So it is with great pride and privilege, that I award this year's "President's Award" to a wonderful human being and a pretty darn good runner. I promise you brighter days and memorable runs are in your future.

Congratulations to someone as sweet as Suga'.

Congratulations to Heather.

Thursday, July 17, 2008

The sights and sounds of the season


Hard to believe, but here I am, just a few days away from my favourite running event of the year. Adding to the excitement is the imminent arrival of family members coming from different parts of the country to participate in the race and spread some "Christmas cheer", complete with a turkey dinner and all the trimmings. We've figured-out that the latter weeks of July are more like a family Christmas get-together than, well, a December Christmas get-together, without the carols, of course. We simply refer to the next couple of weeks as “Christmas”, we're quite creative, I know.

The July race always seems to mark the end of another running season partly because of the "post-Christmas" blahs that set in when the race is over and everyone has gone home, and partly because the remainder of the year is usually spent running 5's and 10-k's right through to New Year's Eve. This year's a little different what with a half marathon on the docket for October, but aside from that, I’ve been looking back at the year that was since I last ran my favourite July race.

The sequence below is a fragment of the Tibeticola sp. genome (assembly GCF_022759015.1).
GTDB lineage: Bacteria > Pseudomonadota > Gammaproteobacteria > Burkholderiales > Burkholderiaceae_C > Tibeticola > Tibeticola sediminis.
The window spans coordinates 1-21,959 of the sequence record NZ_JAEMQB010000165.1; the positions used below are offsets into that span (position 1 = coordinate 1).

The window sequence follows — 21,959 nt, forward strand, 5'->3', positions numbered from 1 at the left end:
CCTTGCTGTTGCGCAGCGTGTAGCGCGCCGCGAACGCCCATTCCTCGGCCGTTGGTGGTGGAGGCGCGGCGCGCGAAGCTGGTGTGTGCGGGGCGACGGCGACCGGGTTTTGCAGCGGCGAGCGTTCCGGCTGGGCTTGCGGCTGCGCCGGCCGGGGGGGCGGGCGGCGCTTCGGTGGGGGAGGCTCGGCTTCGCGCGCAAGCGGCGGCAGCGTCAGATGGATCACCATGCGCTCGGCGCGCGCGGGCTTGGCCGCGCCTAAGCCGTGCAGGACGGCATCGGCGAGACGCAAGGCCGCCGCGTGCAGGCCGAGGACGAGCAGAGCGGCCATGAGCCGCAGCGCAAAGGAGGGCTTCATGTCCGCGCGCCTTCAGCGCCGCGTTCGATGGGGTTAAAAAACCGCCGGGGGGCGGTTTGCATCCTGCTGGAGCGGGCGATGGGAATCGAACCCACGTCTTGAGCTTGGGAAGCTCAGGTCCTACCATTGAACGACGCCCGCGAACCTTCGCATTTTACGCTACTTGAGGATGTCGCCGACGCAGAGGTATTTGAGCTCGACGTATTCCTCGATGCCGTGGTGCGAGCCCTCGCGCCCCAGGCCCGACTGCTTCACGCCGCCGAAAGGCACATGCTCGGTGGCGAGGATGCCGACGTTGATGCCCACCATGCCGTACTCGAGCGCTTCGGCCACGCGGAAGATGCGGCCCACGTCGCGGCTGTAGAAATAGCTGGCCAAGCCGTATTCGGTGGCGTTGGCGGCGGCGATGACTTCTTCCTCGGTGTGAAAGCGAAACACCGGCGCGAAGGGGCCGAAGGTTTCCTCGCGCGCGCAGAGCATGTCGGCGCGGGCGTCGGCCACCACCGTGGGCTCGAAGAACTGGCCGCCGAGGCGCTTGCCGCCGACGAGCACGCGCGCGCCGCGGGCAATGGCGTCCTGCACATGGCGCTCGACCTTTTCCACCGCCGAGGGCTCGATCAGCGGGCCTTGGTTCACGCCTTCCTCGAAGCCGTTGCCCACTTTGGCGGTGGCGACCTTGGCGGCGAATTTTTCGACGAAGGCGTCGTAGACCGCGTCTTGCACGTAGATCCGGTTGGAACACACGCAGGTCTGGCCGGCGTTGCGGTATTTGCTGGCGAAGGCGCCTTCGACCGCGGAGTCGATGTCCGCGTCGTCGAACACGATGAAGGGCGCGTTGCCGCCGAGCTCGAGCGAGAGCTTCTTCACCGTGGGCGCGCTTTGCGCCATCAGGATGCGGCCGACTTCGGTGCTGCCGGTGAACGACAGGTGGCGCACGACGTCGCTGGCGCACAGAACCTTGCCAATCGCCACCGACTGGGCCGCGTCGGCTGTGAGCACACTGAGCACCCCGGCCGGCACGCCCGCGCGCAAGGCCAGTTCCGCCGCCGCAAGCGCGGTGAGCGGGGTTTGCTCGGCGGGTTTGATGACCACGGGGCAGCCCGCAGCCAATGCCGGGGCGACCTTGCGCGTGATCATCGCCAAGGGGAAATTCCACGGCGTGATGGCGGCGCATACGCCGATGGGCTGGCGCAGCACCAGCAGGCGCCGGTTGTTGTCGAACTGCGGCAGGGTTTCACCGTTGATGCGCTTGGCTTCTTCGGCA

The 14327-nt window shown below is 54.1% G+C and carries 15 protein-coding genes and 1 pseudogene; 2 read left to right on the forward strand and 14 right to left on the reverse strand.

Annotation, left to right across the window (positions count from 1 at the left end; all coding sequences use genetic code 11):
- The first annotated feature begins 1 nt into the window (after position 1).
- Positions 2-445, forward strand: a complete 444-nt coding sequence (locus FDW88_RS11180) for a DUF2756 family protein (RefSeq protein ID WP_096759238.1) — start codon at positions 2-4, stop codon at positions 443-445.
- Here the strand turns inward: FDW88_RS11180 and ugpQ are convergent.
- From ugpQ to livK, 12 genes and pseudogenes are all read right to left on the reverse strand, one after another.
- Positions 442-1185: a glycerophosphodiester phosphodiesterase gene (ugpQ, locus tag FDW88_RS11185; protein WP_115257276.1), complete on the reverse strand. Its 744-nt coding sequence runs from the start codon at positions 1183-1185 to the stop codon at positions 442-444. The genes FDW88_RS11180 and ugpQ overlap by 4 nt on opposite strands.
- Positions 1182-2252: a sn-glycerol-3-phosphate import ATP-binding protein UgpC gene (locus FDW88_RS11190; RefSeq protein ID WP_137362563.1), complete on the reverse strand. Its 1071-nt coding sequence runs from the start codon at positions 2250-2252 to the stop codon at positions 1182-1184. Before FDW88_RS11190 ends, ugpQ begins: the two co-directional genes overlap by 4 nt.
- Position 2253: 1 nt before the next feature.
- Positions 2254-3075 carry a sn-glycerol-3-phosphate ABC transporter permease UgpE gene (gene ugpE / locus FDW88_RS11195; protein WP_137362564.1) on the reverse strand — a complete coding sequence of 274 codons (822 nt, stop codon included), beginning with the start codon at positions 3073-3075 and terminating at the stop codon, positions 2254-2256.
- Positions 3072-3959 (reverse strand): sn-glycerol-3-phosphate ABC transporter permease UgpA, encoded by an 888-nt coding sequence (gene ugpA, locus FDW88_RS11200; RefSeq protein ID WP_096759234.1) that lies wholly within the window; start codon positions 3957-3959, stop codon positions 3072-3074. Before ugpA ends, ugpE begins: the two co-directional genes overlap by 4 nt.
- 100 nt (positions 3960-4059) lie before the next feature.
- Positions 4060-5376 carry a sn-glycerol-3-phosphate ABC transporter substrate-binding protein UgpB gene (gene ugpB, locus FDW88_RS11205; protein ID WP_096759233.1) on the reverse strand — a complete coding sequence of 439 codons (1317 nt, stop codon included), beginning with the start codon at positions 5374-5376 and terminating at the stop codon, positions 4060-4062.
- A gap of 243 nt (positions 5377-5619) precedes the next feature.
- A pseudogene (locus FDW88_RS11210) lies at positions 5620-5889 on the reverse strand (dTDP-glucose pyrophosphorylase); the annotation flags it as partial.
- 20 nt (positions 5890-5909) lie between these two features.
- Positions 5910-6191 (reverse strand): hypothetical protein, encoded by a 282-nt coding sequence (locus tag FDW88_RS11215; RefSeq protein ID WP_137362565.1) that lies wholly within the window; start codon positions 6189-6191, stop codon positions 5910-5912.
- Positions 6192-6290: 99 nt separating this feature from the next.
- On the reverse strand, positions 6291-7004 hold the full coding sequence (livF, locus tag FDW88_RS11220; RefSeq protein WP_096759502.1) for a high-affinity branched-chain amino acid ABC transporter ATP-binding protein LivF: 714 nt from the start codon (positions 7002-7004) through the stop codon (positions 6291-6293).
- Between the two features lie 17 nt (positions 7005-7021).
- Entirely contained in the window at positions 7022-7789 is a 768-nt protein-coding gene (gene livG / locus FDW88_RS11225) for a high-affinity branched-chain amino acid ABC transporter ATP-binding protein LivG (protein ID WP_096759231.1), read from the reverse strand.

This season didn’t start off so well. In August of last year a rather rude introduction to a piriformis muscle and its refusal to play nice with a sciatic nerve knocked me out of running commission for three months and had me questioning my ability to return to running at all. But I squeezed some lemonade out of that lemon and took advantage of the downtime to set some weight-loss goals, map out a plan for the months that were ahead and look at my running in an entirely different way. Running was no longer an adversary, it became a best friend. From that point up until today, my running has never been stronger. Sure, being lighter has helped but I credit this eight-month surge on a different way of thinking that has helped to strengthen my mind allowing me to challenge my running fears head-on. Consider it training for the brain.

Running for me is no longer about foot-strikes, shortness of breath and profuse sweating, although all three still seem to follow me wherever I run. Rather running has become a moment of pure enjoyment from start to finish, whether a twenty minute jaunt or a two-hour journey. I’m guessing that most runners never reach this state - I can think of just a couple of others I know who have, I can think of many others who have not. The lesson I've learned over the last little while is this: